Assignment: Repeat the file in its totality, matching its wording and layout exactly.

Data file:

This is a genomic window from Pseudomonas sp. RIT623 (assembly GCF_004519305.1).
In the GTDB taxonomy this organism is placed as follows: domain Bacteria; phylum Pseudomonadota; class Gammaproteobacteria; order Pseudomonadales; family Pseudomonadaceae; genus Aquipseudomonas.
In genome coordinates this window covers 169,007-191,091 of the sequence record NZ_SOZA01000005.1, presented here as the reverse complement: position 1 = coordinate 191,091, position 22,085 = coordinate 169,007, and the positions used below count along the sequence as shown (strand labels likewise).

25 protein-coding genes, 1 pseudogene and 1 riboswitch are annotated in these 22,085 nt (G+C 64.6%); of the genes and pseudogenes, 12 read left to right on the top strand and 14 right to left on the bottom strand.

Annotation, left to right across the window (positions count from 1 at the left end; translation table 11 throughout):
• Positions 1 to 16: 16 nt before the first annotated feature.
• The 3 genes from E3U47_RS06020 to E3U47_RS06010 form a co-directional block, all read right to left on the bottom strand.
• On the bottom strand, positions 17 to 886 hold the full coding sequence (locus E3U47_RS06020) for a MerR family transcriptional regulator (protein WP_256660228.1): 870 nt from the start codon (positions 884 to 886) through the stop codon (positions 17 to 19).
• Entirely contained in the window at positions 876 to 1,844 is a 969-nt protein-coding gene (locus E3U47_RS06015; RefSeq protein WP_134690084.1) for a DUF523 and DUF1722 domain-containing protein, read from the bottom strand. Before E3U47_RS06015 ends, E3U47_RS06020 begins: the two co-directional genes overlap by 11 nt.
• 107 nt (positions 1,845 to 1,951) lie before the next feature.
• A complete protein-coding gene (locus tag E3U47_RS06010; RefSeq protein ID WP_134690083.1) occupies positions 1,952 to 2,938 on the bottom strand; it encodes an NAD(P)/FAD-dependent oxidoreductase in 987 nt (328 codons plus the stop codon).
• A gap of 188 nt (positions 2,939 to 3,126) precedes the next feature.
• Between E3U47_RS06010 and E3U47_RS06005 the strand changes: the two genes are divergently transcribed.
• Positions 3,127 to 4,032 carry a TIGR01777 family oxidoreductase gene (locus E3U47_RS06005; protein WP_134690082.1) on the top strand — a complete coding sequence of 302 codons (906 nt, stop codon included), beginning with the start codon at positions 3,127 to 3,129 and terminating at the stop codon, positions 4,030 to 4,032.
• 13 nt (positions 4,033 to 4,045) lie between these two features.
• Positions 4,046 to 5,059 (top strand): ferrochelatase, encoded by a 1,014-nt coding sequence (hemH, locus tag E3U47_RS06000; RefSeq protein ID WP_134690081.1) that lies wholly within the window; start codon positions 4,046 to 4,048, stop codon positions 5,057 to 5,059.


This is a genomic window from Pseudomonas sp. RIT623 (assembly GCF_004519305.1).
In the GTDB taxonomy this organism is placed as follows: domain Bacteria; phylum Pseudomonadota; class Gammaproteobacteria; order Pseudomonadales; family Pseudomonadaceae; genus Aquipseudomonas.
In genome coordinates this window covers 169,007-191,091 of the sequence record NZ_SOZA01000005.1, presented here as the reverse complement: position 1 = coordinate 191,091, position 22,085 = coordinate 169,007, and the positions used below count along the sequence as shown (strand labels likewise).

25 protein-coding genes, 1 pseudogene and 1 riboswitch are annotated in these 22,085 nt (G+C 64.6%); of the genes and pseudogenes, 12 read left to right on the top strand and 14 right to left on the bottom strand.

Annotation, left to right across the window (positions count from 1 at the left end; translation table 11 throughout):
• Positions 1 to 16: 16 nt before the first annotated feature.
• The 3 genes from E3U47_RS06020 to E3U47_RS06010 form a co-directional block, all read right to left on the bottom strand.
• On the bottom strand, positions 17 to 886 hold the full coding sequence (locus E3U47_RS06020) for a MerR family transcriptional regulator (protein WP_256660228.1): 870 nt from the start codon (positions 884 to 886) through the stop codon (positions 17 to 19).
• Entirely contained in the window at positions 876 to 1,844 is a 969-nt protein-coding gene (locus E3U47_RS06015; RefSeq protein WP_134690084.1) for a DUF523 and DUF1722 domain-containing protein, read from the bottom strand. Before E3U47_RS06015 ends, E3U47_RS06020 begins: the two co-directional genes overlap by 11 nt.
• 107 nt (positions 1,845 to 1,951) lie before the next feature.
• A complete protein-coding gene (locus tag E3U47_RS06010; RefSeq protein ID WP_134690083.1) occupies positions 1,952 to 2,938 on the bottom strand; it encodes an NAD(P)/FAD-dependent oxidoreductase in 987 nt (328 codons plus the stop codon).
• A gap of 188 nt (positions 2,939 to 3,126) precedes the next feature.
• Between E3U47_RS06010 and E3U47_RS06005 the strand changes: the two genes are divergently transcribed.
• Positions 3,127 to 4,032 carry a TIGR01777 family oxidoreductase gene (locus E3U47_RS06005; protein WP_134690082.1) on the top strand — a complete coding sequence of 302 codons (906 nt, stop codon included), beginning with the start codon at positions 3,127 to 3,129 and terminating at the stop codon, positions 4,030 to 4,032.
• 13 nt (positions 4,033 to 4,045) lie between these two features.
• Positions 4,046 to 5,059 (top strand): ferrochelatase, encoded by a 1,014-nt coding sequence (hemH, locus tag E3U47_RS06000; RefSeq protein ID WP_134690081.1) that lies wholly within the window; start codon positions 4,046 to 4,048, stop codon positions 5,057 to 5,059.